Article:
By Daniel Canty
Nation's challenges will multiply as supply chain extends to hinterland.
While beneficial to billions of people, the China trade surge has created unprecedented complexity, additional costs and potential choke points in thousands of international supply chains that touch the country, according to Brian Lutt, president of APL Logistics.
Lutt recently warned delegates at the Transpacific Maritime Asia Conference in Shenzhen that these challenges will be magnified as China looks to spread wealth beyond the coast.
"Getting products to market from China quickly, reliably and cost-effectively already keeps logistics providers and their customers up at night," said Lutt. "But the main production and consumption zones are still clustered in the east of the country. So, the challenges we face today will be multiplied many times once China's vast hinterland is unlocked."
The APL Logistics president commended the Chinese Government's forward planning, fast decision-making and committed program of investment with regards to transportation infrastructure.
"While the rest of the world failed to anticipate the speed of the production shift and build sufficient capacity, China has put money and minds to the task of staying ahead of trade demand growth. China has recognised that transportation infrastructure is closely linked to its future economic and social prosperity," said Lutt.
He added that China had been particularly successful in developing its container ports, but pointed out that China's 11th Five Year Plan (2006-2010), outlines ambitious initiatives to develop its roads and railways. There are, for example, plans to introduce dedicated container traffic corridors and double-stack trains throughout China in order to expedite the flow of products within the country and the east coast for export.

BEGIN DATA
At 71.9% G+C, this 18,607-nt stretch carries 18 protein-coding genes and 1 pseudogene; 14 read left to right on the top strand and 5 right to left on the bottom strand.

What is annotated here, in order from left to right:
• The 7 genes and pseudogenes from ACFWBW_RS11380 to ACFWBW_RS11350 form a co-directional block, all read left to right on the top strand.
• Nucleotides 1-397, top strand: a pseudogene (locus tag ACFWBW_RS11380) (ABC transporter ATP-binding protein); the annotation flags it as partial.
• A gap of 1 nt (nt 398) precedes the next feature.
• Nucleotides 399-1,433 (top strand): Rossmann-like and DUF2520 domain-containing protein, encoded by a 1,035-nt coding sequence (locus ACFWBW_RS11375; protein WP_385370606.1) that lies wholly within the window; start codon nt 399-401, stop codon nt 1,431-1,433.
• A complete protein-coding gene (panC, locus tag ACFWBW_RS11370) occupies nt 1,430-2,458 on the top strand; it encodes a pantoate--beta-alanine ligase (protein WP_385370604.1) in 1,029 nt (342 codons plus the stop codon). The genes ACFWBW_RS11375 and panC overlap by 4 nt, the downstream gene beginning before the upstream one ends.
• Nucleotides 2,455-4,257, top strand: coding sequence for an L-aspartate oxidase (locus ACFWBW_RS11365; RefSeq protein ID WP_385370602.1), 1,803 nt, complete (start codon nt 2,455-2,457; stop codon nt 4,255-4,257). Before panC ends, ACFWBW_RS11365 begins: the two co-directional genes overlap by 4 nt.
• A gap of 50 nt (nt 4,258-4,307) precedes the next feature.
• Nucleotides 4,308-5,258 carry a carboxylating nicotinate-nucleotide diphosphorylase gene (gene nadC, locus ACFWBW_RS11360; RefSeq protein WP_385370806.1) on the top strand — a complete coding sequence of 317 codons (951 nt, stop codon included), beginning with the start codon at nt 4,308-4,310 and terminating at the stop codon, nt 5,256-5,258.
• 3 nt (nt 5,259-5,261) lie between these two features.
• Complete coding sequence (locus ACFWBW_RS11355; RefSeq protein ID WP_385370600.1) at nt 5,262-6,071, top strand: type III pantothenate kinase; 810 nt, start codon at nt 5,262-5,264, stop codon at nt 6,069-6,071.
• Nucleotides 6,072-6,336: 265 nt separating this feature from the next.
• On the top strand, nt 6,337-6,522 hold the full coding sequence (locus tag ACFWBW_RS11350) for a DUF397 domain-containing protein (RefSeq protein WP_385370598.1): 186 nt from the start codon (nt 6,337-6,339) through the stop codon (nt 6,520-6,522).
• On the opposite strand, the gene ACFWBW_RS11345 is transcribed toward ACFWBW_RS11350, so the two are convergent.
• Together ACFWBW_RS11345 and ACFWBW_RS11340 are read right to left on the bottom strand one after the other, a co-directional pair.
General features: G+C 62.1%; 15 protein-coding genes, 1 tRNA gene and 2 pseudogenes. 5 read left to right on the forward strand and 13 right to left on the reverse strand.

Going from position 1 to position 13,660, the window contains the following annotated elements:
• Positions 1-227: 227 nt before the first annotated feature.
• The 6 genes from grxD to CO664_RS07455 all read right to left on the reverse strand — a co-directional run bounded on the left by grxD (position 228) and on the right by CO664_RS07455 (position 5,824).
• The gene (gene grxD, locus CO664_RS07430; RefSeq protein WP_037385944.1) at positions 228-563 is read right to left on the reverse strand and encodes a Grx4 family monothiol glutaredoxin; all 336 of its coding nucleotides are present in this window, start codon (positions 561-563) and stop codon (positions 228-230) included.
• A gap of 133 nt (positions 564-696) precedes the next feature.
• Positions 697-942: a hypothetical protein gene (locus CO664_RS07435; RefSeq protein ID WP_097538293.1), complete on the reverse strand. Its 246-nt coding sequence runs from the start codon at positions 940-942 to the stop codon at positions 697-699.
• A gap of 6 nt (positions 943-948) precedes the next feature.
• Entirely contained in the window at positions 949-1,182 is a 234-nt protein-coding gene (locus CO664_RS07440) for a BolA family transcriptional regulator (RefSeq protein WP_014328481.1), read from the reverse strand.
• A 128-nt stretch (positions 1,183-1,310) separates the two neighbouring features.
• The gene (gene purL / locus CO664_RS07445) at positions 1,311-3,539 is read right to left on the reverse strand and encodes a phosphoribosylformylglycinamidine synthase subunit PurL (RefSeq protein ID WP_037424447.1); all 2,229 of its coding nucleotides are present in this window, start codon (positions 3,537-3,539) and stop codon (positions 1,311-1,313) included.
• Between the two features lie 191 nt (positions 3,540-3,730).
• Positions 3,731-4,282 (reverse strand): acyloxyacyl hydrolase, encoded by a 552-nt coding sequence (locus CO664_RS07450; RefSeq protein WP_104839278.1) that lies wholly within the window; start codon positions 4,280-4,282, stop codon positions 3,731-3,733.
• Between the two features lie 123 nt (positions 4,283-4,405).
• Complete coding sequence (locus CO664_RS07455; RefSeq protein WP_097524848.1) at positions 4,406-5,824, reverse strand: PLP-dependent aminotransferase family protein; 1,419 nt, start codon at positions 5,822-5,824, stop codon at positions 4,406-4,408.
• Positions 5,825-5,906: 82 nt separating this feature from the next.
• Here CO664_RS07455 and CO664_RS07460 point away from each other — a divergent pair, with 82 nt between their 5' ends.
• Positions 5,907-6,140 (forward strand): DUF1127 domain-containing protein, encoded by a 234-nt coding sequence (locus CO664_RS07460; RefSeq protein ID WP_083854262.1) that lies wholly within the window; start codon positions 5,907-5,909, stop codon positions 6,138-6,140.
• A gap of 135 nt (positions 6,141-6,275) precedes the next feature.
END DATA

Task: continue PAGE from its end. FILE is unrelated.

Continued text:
However, Lutt warned building infrastructure is only part of the solution to China's challenges.
"From a container logistics perspective, this additional road and rail capacity must be matched by precise connectivity with ocean transportation and other value-added logistics services. Without this connectivity and integration, supply chains will falter."
Lutt was keen to highlight the opportunity China has to draw on the knowledge and expertise of international transportation and logistics players to create a world-class and highly integrated inland transportation system to match its ports.
China's outsourced logistics industry, already valued at around US$140 billion, is set to grow substantially as China's supply chain moves further inland.
"Players who have a range of ways to take products from China's interior and transport them quickly to domestic or international destinations, while completing all the value-added logistics services along the way, are set to make the biggest gains," said Mr Lutt.
He outlined to the conference several strategies that companies are implementing in China to achieve supply chain connectivity, reliability, speed to market. These included time-definite ocean-truck services that offer speed to market with the guarantees of airfreight, but for regular shipments not just emergencies.
"Previously, many companies were opting for high-cost airfreight, whereas we can offer a viable airfreight alternative by guaranteeing space and highly synchronising shipping, terminal and truck movements," concluded Lutt.